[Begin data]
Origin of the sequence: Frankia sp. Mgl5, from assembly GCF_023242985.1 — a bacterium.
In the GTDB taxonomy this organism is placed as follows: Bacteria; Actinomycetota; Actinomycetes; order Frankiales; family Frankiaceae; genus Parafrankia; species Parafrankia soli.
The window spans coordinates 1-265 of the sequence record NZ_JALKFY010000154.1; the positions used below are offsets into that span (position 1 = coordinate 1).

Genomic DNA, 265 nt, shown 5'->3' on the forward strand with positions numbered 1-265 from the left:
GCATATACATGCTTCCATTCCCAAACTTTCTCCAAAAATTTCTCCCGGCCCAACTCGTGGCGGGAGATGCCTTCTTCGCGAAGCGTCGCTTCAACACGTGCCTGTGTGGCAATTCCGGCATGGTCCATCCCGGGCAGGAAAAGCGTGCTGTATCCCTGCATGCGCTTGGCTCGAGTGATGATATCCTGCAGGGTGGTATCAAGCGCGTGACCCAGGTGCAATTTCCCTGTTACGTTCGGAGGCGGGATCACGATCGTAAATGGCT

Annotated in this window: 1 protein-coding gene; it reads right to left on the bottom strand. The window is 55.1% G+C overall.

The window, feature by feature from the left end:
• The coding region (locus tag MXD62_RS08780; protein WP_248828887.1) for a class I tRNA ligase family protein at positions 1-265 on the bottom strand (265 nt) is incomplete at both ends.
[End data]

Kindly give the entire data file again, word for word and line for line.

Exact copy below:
Origin of the sequence: Frankia sp. Mgl5, from assembly GCF_023242985.1 — a bacterium.
In the GTDB taxonomy this organism is placed as follows: Bacteria; Actinomycetota; Actinomycetes; order Frankiales; family Frankiaceae; genus Parafrankia; species Parafrankia soli.
The window spans coordinates 1-265 of the sequence record NZ_JALKFY010000154.1; the positions used below are offsets into that span (position 1 = coordinate 1).

Genomic DNA, 265 nt, shown 5'->3' on the forward strand with positions numbered 1-265 from the left:
GCATATACATGCTTCCATTCCCAAACTTTCTCCAAAAATTTCTCCCGGCCCAACTCGTGGCGGGAGATGCCTTCTTCGCGAAGCGTCGCTTCAACACGTGCCTGTGTGGCAATTCCGGCATGGTCCATCCCGGGCAGGAAAAGCGTGCTGTATCCCTGCATGCGCTTGGCTCGAGTGATGATATCCTGCAGGGTGGTATCAAGCGCGTGACCCAGGTGCAATTTCCCTGTTACGTTCGGAGGCGGGATCACGATCGTAAATGGCT

Annotated in this window: 1 protein-coding gene; it reads right to left on the bottom strand. The window is 55.1% G+C overall.

The window, feature by feature from the left end:
• The coding region (locus tag MXD62_RS08780; protein WP_248828887.1) for a class I tRNA ligase family protein at positions 1-265 on the bottom strand (265 nt) is incomplete at both ends.